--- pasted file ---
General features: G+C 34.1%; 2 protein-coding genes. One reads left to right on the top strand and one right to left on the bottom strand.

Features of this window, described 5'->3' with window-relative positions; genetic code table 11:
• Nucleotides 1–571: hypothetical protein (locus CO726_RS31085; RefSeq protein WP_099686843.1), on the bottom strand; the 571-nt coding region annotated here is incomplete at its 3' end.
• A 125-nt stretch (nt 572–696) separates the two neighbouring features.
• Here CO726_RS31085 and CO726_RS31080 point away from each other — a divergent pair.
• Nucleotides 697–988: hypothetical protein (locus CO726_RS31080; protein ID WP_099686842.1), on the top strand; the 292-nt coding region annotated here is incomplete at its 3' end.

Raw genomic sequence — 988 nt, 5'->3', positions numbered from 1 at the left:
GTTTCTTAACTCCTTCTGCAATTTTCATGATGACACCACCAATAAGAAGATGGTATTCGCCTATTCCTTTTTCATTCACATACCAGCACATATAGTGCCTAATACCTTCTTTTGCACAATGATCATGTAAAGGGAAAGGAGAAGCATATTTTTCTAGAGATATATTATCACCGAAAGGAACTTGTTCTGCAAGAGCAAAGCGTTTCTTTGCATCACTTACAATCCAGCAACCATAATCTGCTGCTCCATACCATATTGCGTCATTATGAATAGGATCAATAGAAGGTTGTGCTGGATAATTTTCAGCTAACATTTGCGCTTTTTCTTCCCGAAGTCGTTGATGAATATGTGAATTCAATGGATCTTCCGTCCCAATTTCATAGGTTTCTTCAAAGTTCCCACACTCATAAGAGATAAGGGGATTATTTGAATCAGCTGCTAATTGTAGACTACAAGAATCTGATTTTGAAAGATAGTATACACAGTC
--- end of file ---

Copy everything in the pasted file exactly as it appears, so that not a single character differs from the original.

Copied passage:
General features: G+C 34.1%; 2 protein-coding genes. One reads left to right on the top strand and one right to left on the bottom strand.

Features of this window, described 5'->3' with window-relative positions; genetic code table 11:
• Nucleotides 1–571: hypothetical protein (locus CO726_RS31085; RefSeq protein WP_099686843.1), on the bottom strand; the 571-nt coding region annotated here is incomplete at its 3' end.
• A 125-nt stretch (nt 572–696) separates the two neighbouring features.
• Here CO726_RS31085 and CO726_RS31080 point away from each other — a divergent pair.
• Nucleotides 697–988: hypothetical protein (locus CO726_RS31080; protein ID WP_099686842.1), on the top strand; the 292-nt coding region annotated here is incomplete at its 3' end.

Raw genomic sequence — 988 nt, 5'->3', positions numbered from 1 at the left:
GTTTCTTAACTCCTTCTGCAATTTTCATGATGACACCACCAATAAGAAGATGGTATTCGCCTATTCCTTTTTCATTCACATACCAGCACATATAGTGCCTAATACCTTCTTTTGCACAATGATCATGTAAAGGGAAAGGAGAAGCATATTTTTCTAGAGATATATTATCACCGAAAGGAACTTGTTCTGCAAGAGCAAAGCGTTTCTTTGCATCACTTACAATCCAGCAACCATAATCTGCTGCTCCATACCATATTGCGTCATTATGAATAGGATCAATAGAAGGTTGTGCTGGATAATTTTCAGCTAACATTTGCGCTTTTTCTTCCCGAAGTCGTTGATGAATATGTGAATTCAATGGATCTTCCGTCCCAATTTCATAGGTTTCTTCAAAGTTCCCACACTCATAAGAGATAAGGGGATTATTTGAATCAGCTGCTAATTGTAGACTACAAGAATCTGATTTTGAAAGATAGTATACACAGTC